Details of Saturday’s meeting in Nazran between Russian Prime Minister Sergei Kirienko and Chechen President Aslan Maskhadov remain unknown to the public. Not only did the two leaders not conclude any new agreements, they did not even issue a joint statement afterwards. (NTV, RTR, August 2)
Journalists had to glean what information they could from Maskhadov’s and Kirienko’s rather vague statements. In Maskhadov’s opinion, the most important thing was that the meeting actually took place. Six months ago, he said, Djohar was wondering whether there was any point in holding meetings with Russian officials at all, since none of the agreements that Moscow had signed with Chechnya were being implemented. But after the change in the Russian government in March, the Chechens began to hope that the agreements would be implemented. This had still not happened, Maskhadov said, and that was why no new agreements were signed at this weekend’s meeting.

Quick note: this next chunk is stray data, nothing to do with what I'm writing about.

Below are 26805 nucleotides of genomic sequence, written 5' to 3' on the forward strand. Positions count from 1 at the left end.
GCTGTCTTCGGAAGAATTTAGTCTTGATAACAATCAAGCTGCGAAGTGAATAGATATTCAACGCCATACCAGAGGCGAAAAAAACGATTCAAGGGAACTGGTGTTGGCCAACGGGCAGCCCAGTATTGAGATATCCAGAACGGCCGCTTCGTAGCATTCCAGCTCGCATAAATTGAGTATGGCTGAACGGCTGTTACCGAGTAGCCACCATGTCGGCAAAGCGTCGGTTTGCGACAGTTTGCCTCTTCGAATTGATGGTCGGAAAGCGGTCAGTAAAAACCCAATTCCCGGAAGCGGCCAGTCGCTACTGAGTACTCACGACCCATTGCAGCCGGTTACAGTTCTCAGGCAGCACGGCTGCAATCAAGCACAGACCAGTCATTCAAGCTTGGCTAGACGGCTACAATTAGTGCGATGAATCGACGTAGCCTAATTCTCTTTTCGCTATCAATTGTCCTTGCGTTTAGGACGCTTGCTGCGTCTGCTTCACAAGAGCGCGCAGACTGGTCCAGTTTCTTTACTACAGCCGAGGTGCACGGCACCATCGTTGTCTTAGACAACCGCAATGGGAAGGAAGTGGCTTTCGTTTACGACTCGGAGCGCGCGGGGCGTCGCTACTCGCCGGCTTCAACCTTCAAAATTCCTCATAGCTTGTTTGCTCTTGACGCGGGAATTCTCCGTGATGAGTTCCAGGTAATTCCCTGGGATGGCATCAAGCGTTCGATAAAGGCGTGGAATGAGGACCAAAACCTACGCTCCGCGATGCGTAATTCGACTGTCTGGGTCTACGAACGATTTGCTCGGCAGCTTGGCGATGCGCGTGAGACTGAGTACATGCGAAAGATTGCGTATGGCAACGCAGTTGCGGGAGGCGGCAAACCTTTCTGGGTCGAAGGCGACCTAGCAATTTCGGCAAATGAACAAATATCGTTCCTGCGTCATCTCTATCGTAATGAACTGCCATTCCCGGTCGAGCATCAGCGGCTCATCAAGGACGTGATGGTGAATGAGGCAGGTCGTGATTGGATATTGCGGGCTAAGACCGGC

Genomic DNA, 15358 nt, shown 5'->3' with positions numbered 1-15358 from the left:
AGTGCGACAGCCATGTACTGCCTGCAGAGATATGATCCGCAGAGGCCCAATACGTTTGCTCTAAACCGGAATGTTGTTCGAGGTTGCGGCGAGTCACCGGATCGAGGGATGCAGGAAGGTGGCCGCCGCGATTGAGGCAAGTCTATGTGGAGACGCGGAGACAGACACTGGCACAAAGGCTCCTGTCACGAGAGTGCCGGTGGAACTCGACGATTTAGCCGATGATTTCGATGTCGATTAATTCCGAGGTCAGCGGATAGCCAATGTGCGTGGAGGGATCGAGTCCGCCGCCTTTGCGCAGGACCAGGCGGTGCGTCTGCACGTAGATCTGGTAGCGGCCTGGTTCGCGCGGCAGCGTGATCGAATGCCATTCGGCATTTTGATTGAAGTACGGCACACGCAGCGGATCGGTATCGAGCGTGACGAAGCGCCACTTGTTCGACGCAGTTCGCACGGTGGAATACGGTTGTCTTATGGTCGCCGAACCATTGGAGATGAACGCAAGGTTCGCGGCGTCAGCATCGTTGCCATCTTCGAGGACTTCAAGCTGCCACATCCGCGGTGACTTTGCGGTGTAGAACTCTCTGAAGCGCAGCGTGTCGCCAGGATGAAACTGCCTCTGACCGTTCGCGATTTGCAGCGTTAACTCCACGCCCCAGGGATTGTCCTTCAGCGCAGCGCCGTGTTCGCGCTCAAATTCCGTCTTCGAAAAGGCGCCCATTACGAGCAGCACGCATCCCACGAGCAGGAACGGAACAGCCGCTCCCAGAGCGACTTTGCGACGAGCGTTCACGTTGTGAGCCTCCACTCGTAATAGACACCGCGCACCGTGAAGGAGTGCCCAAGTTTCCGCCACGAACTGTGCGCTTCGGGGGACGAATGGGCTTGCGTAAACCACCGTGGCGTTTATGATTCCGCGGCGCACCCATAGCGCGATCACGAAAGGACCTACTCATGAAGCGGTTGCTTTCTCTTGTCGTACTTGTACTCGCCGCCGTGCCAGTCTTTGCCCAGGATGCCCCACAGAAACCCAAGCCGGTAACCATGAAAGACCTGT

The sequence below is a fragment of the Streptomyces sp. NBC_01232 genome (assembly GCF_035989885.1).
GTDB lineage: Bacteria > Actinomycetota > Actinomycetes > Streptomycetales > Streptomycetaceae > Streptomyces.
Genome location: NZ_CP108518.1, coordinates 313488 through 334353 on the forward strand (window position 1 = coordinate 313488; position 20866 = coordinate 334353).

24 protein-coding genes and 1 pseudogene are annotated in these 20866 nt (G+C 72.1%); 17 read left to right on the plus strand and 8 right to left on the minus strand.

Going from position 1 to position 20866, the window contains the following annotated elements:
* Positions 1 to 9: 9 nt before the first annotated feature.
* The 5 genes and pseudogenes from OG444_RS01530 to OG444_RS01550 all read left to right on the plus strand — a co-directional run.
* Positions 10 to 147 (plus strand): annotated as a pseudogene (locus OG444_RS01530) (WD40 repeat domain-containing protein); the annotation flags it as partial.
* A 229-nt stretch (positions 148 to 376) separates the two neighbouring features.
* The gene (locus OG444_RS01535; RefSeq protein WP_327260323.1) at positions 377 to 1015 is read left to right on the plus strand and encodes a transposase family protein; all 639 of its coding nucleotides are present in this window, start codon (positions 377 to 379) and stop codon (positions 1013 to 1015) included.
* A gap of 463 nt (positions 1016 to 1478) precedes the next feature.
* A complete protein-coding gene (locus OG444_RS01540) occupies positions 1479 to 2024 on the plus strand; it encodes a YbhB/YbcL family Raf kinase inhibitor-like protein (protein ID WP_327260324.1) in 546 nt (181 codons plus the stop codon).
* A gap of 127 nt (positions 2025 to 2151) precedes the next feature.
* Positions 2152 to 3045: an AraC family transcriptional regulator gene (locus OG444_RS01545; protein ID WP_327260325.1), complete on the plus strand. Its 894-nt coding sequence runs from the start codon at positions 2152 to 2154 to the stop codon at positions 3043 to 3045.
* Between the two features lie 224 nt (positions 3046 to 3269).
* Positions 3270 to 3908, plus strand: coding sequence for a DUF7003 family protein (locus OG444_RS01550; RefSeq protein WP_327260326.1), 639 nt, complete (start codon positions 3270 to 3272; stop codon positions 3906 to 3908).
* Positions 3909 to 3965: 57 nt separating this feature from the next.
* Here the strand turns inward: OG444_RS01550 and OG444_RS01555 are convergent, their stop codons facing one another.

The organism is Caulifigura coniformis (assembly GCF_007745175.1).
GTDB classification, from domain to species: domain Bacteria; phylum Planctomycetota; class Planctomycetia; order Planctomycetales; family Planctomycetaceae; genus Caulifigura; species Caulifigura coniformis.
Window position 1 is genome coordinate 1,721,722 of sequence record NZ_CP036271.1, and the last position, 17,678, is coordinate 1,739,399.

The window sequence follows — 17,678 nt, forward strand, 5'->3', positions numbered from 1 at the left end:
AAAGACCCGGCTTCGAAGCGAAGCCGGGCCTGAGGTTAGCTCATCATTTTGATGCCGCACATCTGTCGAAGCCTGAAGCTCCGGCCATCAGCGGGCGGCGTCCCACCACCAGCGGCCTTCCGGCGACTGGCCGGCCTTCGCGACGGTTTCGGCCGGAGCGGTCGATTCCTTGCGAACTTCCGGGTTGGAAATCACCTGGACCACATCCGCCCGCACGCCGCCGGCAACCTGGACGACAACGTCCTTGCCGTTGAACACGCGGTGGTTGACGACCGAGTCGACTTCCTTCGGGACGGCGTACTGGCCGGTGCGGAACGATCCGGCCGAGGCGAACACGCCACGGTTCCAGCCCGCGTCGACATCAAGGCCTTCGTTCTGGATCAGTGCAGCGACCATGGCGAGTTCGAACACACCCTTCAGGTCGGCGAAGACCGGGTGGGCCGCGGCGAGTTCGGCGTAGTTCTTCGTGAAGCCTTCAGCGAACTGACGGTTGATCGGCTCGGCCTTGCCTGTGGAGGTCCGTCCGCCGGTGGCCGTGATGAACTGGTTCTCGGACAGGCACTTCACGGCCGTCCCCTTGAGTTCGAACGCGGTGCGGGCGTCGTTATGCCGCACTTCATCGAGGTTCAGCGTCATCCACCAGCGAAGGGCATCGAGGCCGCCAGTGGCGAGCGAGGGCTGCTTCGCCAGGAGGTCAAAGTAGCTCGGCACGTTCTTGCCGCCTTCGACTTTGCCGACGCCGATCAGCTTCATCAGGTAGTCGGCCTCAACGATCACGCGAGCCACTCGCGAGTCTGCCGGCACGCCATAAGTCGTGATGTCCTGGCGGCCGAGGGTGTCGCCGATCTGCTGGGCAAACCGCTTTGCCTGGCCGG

Kirienko also said he saw no point in piling up agreements that would not be implemented. “First, at least some small, concrete agreements must be implemented. Only when this is achieved, and the promises are kept, can we move further,” he said. In essence, Moscow was admitting that Russia has no money to restore the Chechen economy. As an alternative, Kirienko proposed creating a “free” or “special” economic zone in Chechnya. (NTV, RTR, August 2)
But even from the scanty commentaries of the meeting’s participants, it is clear that Maskhadov and Kirienko did not manage to agree on anything substantial, and that this was the reason for the lack of information about the results of the summit. The Kremlin has made the proposal of creating a special economic zone several times before, but Djohar has always rejected it out of hand. On the eve of the meeting, Chechen Vice President Vakha Arsanov said the Chechen government was ready to receive Kirienko only if the topic of Moscow’s paying Chechnya compensation for war damage was discussed. (NTV, July 30). Following Arsanov’s logic, one may consider the negotiations to have been a failure.
The Chechen opposition is already exploiting the less than modest results of the meeting. Former Chechen President Zelimkhan Yandarbiev described Kirienko’s proposal for a free economic zone as an insult to the Chechen people and subjected Maskhadov to harsh criticism for not rejecting it out of hand.
MASKHADOV TO VISIT UNITED STATES.